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Space Flight Possible After All, NYT Regrets the Error

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From the New York Times correction page, July 17, 1969:

whoops

Via the marvelous Regret the Error blog.

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  1. Let me know when they apologize for Stalin.

  2. The NYT has enough recent corrections that are hilarious. There’s really no need to research old ones.

    That one, would be a good exception is.

  3. “That one, would be a good exception is.”

    Yoda!

  4. What is amazing about that article is that it was written in 1925. The idea that there was an ether and you had to push against something to move died in the late 19th Century. Anyone who took a college level physics course in 1925 would have known that editorial was bunk.

  5. Katherine, you’re really working the comedy beat lately. Nice.

  6. Sorry. The retard got loose for a while. It’s not easy hiding this much stupid.

  7. The NYT: all the news that’s fit for retards.

  8. 1925

    John, you are on fire today.

  9. Fuck off Warty.

  10. JB, retard is no longer socially acceptable. Please use the word liberal in it’s place.

  11. Let me know when they apologize for Stalin.

    Jeez Warren, it only took them 49 years to apologize to Goddard. You can’t rush these things you know.

  12. So, the NYT has been populated with idiots since the 1920s at least? Good to know. BTW, anyone know where the NYT was on the “OMFG! We’re all going to die in a new ice age!” fad back in the 1970s?

    -jcr

  13. That “Ice Age” thing was always a minority opinion anyway.

    I have a collection of Isaac Asimov essays from the early 1960s in which he talks about global warming.

  14. The NYT in 1920 said of Robert Goddard:”he only seems to lack the knowledge ladled out daily in high schools.” I guess that is what made him so smart.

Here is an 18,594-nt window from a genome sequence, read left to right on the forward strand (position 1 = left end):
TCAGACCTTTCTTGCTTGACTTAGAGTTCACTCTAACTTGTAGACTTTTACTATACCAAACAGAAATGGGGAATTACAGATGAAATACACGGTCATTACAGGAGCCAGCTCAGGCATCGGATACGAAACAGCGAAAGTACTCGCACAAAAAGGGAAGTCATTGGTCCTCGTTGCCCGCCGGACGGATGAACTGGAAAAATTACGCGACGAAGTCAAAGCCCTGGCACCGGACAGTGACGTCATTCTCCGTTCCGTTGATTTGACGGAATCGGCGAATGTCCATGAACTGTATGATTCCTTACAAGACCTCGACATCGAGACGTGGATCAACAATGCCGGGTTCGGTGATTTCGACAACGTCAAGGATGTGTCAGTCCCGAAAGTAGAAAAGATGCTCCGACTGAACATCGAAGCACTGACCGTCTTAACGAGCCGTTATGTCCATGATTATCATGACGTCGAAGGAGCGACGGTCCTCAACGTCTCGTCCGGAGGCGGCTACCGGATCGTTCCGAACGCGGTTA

Interesting how little has changed in 89 years.

  15. The idea that there was an ether and you had to push against something to move died in the late 19th Century. Anyone who took a college level physics course in 1925 would have known that editorial was bunk.

    The ether wasn’t supposed to affect anything but light. It was also presumed to be present everywhere in space, so that a vacuum wasn’t really a vacuum. That’s not the issue here.

    A rocket is pushing against something, even in a vacuum. Roughly speaking, it’s pushing against the gases that are expelled from the engine. Of course, this was known in the 1700s so your main point is correct.

  16. A rocket is pushing against something, even in a vacuum. Roughly speaking, it’s pushing against the gases that are expelled from the engine.

    I thought it was the other way around – that is, the expanding gases are doing the pushing.

  17. Really, pushing is the wrong way to think of it. The exhaust thrown out of the engine is not pushing against anything. There is simply a high pressure chamber full of molecules bouncing back and forth against the chamber walls very fast. Open a hole on one end, and the molecules fly out — never to be seen again. It is simple conservation of momentum that the rocket will go the other way.

    There are ways to capture more energy from the molecules leaving the hole in the chamber by placing a parabolic bell on the engine. Those ejected gasses that hit the bell and are consequently deflected directly rearward from the rocket really are pushing on the rocket.

  18. The idea that there was an ether and you had to push against something to move died in the late 19th Century. Anyone who took a college level physics course in 1925 would have known that editorial was bunk.

    I don’t think the 1920 editorial actually existed. It was a little joke by the 1969 Corrections Page editor, wasn’t it?

  19. New York Times FAIL.

    Of course, that could be every day.

  20. Really, pushing is the wrong way to think of it. The exhaust thrown out of the engine is not pushing against anything.

    I didn’t mean to say that the exhaust was pushing against anything outside of the engine. I was taught to think of a rocket’s combustion chamber like a bomb or controlled explosion, and the rocket’s motion as an example of an action producing an opposite and equal re-action. In other words, whether gases, steam, or even ions are ejected out the nozzle, it’s the same principle as if one stood in a boat on the water (or an imaginary raft in space) and threw rocks away from it – the boat (or raft) will move.